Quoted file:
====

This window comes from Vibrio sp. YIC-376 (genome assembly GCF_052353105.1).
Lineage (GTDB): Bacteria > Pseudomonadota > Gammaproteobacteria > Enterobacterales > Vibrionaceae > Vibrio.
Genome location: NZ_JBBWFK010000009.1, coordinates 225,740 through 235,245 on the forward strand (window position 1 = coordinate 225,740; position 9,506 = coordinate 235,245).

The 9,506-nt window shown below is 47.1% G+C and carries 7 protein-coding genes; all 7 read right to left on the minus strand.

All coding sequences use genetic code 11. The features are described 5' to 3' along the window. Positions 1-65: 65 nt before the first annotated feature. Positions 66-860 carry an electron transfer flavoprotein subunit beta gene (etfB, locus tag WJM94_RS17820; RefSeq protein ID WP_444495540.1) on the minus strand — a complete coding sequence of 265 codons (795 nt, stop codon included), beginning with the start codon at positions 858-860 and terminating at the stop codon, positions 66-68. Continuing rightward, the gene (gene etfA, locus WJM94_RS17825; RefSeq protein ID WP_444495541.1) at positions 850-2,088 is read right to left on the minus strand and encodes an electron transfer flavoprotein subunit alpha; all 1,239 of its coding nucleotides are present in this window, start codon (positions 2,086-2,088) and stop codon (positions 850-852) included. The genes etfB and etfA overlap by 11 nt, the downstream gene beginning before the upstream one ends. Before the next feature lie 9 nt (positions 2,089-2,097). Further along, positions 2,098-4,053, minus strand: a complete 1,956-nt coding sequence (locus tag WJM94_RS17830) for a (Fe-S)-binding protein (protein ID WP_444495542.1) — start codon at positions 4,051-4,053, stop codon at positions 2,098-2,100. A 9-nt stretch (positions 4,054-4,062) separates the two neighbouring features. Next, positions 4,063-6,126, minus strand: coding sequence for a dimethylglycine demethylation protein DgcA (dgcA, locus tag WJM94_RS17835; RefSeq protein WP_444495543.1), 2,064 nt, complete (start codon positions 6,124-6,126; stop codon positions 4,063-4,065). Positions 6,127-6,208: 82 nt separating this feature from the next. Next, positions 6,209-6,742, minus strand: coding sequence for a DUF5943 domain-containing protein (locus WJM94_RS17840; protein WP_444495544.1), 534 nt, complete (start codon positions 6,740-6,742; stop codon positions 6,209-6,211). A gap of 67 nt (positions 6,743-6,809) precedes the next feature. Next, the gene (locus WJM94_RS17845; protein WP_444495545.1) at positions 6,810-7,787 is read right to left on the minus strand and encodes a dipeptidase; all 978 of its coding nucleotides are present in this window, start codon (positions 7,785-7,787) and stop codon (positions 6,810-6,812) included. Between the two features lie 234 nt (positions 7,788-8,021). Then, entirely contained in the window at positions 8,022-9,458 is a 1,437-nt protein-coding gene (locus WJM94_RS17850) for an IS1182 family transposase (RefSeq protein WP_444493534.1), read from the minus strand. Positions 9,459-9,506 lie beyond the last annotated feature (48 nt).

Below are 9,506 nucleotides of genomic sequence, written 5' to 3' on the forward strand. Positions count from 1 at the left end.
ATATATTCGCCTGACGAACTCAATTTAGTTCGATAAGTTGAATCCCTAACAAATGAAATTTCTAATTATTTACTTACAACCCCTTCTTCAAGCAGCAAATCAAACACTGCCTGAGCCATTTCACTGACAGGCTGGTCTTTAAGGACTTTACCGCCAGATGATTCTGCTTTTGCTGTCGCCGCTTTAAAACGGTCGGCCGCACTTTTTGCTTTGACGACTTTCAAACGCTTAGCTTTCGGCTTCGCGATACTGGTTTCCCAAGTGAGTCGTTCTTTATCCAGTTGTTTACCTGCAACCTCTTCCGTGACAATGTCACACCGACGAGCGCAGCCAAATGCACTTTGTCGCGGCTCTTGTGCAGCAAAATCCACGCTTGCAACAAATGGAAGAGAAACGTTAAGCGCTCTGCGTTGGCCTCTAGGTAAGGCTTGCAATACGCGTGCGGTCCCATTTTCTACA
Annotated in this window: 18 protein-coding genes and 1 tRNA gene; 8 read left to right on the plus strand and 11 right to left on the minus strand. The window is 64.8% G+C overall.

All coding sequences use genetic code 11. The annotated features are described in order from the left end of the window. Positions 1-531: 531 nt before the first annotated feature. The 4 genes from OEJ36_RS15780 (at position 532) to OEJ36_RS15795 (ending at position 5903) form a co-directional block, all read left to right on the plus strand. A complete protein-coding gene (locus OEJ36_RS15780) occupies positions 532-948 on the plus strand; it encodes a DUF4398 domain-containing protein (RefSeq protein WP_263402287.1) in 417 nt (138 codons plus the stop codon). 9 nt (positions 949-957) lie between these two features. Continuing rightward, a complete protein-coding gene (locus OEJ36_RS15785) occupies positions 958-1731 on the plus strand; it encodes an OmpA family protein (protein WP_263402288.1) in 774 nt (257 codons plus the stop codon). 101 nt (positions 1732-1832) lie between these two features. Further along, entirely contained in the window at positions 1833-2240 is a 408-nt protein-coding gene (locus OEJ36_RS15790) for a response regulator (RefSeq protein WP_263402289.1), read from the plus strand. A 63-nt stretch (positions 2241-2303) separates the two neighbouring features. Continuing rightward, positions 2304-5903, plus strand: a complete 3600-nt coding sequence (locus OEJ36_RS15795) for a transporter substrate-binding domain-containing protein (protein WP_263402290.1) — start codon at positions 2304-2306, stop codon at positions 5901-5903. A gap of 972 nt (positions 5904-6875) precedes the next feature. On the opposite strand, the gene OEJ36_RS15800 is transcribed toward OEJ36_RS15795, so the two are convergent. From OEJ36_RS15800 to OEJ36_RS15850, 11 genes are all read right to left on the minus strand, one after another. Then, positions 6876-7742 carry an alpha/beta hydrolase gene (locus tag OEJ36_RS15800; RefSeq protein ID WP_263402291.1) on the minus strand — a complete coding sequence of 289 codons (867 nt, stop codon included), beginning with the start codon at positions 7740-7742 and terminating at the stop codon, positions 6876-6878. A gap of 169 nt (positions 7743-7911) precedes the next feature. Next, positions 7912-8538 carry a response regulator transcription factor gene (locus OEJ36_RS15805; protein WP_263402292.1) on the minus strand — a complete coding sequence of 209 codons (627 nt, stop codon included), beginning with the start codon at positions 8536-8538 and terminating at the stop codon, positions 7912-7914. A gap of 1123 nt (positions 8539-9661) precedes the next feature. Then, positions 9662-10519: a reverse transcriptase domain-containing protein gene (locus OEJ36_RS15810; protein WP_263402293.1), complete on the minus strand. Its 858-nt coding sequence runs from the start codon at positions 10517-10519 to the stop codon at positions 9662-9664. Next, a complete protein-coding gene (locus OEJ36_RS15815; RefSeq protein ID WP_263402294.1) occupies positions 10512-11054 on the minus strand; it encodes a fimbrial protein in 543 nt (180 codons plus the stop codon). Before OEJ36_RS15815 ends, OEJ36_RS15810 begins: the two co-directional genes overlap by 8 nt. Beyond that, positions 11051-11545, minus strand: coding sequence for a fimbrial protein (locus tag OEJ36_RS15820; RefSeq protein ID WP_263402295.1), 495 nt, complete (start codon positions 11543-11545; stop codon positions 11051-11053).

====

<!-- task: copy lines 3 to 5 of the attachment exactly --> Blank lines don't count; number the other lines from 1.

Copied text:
Genome location: NZ_JBBWFK010000009.1, coordinates 225,740 through 235,245 on the forward strand (window position 1 = coordinate 225,740; position 9,506 = coordinate 235,245).

The 9,506-nt window shown below is 47.1% G+C and carries 7 protein-coding genes; all 7 read right to left on the minus strand.

All coding sequences use genetic code 11. The features are described 5' to 3' along the window. Positions 1-65: 65 nt before the first annotated feature. Positions 66-860 carry an electron transfer flavoprotein subunit beta gene (etfB, locus tag WJM94_RS17820; RefSeq protein ID WP_444495540.1) on the minus strand — a complete coding sequence of 265 codons (795 nt, stop codon included), beginning with the start codon at positions 858-860 and terminating at the stop codon, positions 66-68. Continuing rightward, the gene (gene etfA, locus WJM94_RS17825; RefSeq protein ID WP_444495541.1) at positions 850-2,088 is read right to left on the minus strand and encodes an electron transfer flavoprotein subunit alpha; all 1,239 of its coding nucleotides are present in this window, start codon (positions 2,086-2,088) and stop codon (positions 850-852) included. The genes etfB and etfA overlap by 11 nt, the downstream gene beginning before the upstream one ends. Before the next feature lie 9 nt (positions 2,089-2,097). Further along, positions 2,098-4,053, minus strand: a complete 1,956-nt coding sequence (locus tag WJM94_RS17830) for a (Fe-S)-binding protein (protein ID WP_444495542.1) — start codon at positions 4,051-4,053, stop codon at positions 2,098-2,100. A 9-nt stretch (positions 4,054-4,062) separates the two neighbouring features. Next, positions 4,063-6,126, minus strand: coding sequence for a dimethylglycine demethylation protein DgcA (dgcA, locus tag WJM94_RS17835; RefSeq protein WP_444495543.1), 2,064 nt, complete (start codon positions 6,124-6,126; stop codon positions 4,063-4,065). Positions 6,127-6,208: 82 nt separating this feature from the next. Next, positions 6,209-6,742, minus strand: coding sequence for a DUF5943 domain-containing protein (locus WJM94_RS17840; protein WP_444495544.1), 534 nt, complete (start codon positions 6,740-6,742; stop codon positions 6,209-6,211). A gap of 67 nt (positions 6,743-6,809) precedes the next feature. Next, the gene (locus WJM94_RS17845; protein WP_444495545.1) at positions 6,810-7,787 is read right to left on the minus strand and encodes a dipeptidase; all 978 of its coding nucleotides are present in this window, start codon (positions 7,785-7,787) and stop codon (positions 6,810-6,812) included. Between the two features lie 234 nt (positions 7,788-8,021). Then, entirely contained in the window at positions 8,022-9,458 is a 1,437-nt protein-coding gene (locus WJM94_RS17850) for an IS1182 family transposase (RefSeq protein WP_444493534.1), read from the minus strand. Positions 9,459-9,506 lie beyond the last annotated feature (48 nt).